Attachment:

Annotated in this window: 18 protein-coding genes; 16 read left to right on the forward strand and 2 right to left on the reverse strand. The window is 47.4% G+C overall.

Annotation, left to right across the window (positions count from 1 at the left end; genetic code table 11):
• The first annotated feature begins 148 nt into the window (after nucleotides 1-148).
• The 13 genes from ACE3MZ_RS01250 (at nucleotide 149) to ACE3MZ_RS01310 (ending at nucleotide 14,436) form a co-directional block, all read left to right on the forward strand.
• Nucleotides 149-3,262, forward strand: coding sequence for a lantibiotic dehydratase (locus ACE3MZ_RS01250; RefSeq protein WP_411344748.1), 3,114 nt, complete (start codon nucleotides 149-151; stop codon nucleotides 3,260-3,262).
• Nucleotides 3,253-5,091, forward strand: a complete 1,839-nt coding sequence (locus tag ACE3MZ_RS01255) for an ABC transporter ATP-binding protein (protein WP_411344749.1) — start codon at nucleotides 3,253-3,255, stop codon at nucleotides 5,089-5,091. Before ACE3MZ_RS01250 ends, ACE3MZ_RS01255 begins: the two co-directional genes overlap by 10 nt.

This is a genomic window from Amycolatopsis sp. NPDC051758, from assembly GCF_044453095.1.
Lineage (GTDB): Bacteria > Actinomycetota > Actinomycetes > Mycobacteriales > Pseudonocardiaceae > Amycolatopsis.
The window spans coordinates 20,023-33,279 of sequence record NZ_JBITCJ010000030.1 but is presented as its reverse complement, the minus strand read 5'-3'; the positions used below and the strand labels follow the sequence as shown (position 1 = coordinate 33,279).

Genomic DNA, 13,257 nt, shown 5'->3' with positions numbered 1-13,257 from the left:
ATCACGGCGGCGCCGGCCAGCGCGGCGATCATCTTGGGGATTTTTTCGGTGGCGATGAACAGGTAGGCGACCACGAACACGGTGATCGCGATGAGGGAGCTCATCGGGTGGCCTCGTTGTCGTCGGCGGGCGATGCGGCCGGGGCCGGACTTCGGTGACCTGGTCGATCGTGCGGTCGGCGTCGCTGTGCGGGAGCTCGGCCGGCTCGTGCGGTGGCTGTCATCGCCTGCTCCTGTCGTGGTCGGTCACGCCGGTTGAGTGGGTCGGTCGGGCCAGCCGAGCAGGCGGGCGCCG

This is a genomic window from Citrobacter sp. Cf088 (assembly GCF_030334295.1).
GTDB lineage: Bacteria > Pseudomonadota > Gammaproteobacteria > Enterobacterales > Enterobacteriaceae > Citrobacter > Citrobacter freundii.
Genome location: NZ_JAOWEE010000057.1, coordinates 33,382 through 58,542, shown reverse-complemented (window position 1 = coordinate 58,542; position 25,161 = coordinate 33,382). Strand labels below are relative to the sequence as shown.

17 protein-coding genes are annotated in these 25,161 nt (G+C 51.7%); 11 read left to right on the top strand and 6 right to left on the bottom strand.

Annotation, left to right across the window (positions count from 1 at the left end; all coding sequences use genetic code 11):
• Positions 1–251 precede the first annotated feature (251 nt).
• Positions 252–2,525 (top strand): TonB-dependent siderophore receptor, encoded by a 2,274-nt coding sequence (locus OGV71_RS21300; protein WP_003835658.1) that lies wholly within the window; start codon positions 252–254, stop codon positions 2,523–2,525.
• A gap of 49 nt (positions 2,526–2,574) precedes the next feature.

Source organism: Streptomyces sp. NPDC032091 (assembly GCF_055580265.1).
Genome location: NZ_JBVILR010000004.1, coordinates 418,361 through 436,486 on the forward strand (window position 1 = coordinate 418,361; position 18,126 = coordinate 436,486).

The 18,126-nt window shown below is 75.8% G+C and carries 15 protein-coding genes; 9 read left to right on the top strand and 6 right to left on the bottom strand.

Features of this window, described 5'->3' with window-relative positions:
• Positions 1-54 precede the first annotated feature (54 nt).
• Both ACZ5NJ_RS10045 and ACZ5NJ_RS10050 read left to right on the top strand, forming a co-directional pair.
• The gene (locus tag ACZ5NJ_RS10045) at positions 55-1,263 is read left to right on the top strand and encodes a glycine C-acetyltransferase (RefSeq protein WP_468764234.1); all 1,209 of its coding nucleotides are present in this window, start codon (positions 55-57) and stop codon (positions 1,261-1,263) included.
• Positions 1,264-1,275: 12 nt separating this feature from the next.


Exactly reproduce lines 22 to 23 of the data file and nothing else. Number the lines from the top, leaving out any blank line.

The 18,126-nt window shown below is 75.8% G+C and carries 15 protein-coding genes; 9 read left to right on the top strand and 6 right to left on the bottom strand.

Features of this window, described 5'->3' with window-relative positions: